Two men in masks arrested on campus

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News happens every day. The Kansan has produced 121 issues and 10 special sections since August. Therefore, it would be nearly impossible to rehash every story The Kansan has published this year. Instead, here are some highlights.

Masked men on campus

One man, wearing a Guy Fawkes mask, recognizable from the movie “V for Vendetta,” entered classrooms in Budig Hall and Wescoe Hall on the afternoon of Nov. 5. In some of the larger lecture halls, they interrupted classes to make statements in protest of sexual assault. They called for punishment of alleged assault perpetrators and threatened action. The man was arrested and plead not guilty to charges of disorderly conduct and obstruction of legal process.

Rock Chalk Barack

On Jan. 22, President Barack Obama visited the University and spoke at Anschutz Sports Pavilion. He revisited his State of the Union address and discussed middle class families, child care and his Kansas roots. More than 6,000 people attended the speech, including selected students who were invited to stand behind Obama. He was the first sitting president of the United States to visit the University since William H. Taft in 1911.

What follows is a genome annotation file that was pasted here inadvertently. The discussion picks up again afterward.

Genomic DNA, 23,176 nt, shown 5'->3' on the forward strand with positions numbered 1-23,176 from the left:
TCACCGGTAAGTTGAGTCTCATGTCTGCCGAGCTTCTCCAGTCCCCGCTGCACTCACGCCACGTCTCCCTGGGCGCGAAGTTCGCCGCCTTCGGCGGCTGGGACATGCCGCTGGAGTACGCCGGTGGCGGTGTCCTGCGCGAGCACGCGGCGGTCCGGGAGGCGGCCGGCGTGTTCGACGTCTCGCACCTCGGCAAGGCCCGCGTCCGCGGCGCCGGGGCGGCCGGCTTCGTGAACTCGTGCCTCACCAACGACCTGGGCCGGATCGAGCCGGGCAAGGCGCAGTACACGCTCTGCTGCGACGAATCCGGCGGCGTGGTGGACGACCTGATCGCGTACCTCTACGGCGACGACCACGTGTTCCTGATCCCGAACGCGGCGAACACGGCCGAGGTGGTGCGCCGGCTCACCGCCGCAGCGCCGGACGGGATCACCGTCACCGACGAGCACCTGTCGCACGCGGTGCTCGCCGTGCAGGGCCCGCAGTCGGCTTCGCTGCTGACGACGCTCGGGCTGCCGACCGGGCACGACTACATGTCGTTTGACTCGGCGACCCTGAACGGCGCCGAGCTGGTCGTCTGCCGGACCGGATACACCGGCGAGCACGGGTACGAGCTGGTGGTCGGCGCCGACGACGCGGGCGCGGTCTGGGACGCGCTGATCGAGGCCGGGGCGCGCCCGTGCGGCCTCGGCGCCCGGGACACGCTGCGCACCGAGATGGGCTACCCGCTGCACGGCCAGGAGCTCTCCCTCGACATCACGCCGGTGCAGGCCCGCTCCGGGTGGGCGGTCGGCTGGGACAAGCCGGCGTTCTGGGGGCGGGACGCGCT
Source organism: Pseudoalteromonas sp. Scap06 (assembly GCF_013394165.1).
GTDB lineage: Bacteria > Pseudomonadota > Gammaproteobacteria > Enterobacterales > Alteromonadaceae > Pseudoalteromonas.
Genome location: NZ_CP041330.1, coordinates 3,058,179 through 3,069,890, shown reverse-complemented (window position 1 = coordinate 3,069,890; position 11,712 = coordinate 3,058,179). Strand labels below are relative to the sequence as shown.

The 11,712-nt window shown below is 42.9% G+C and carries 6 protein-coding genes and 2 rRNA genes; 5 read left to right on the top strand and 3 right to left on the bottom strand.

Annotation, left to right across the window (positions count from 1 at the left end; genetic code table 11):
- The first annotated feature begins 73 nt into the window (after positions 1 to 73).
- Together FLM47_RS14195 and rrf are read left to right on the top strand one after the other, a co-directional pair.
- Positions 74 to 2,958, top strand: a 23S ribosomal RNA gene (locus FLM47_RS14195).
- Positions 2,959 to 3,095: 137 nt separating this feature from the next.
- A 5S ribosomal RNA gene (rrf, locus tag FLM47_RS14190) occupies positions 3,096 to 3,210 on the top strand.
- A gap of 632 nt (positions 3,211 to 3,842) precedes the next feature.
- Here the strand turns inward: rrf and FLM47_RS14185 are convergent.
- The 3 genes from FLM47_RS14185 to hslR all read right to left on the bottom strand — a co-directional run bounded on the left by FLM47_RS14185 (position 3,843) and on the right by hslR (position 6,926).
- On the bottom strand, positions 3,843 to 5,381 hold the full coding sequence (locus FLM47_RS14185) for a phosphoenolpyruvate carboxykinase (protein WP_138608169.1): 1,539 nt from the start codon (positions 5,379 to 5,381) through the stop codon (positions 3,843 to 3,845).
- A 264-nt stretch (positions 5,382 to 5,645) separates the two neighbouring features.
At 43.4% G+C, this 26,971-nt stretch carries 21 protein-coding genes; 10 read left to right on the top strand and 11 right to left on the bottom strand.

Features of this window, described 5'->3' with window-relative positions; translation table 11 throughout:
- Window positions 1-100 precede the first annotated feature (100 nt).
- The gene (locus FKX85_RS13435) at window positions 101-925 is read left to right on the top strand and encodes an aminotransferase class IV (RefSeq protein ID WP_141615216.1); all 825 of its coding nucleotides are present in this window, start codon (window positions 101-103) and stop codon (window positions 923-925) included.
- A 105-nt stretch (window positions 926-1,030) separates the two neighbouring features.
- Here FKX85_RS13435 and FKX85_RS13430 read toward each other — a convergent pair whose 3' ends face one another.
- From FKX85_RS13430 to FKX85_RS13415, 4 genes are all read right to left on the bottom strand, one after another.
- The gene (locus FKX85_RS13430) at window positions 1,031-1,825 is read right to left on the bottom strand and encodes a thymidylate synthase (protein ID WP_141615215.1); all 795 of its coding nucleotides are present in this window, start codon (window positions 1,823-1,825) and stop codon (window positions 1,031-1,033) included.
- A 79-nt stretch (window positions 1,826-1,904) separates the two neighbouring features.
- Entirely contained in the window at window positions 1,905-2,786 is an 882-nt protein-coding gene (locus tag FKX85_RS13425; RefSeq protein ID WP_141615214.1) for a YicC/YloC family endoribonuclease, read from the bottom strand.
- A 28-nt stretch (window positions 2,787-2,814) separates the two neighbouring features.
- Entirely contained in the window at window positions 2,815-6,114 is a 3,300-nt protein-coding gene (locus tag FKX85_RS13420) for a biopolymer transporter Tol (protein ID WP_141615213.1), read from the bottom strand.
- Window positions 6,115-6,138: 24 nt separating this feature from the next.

Open records requests denied

Starting in September, the Kansan news staff filed 11 Kansas Open Records Act requests with the University in regard to sexual assaults that have occurred on campus. The University denied all of these requests, but released some heavily redacted records to The Kansan’s legal representation on April 24. From the redacted records, it appears the University issued a variety of different sanctions for violations of the same sexual harassment policy.

State cuts University funding

Governor Sam Brownback announced a 2 percent cut in funding for higher education statewide in February. In April, the Kansas legislature proposed a tuition freeze for the six major Regents Universities for two years, rather than approve cuts that would have decreased funding to KU by $9.4 million. In a public message April 20, Chancellor Bernadette Gray-Little said in the last 15 years, per-student state support has decreased 40 percent. The tuition freeze could have a greater detriment than the original proposed cuts, according to Joe Monaco, interim director of strategic communications.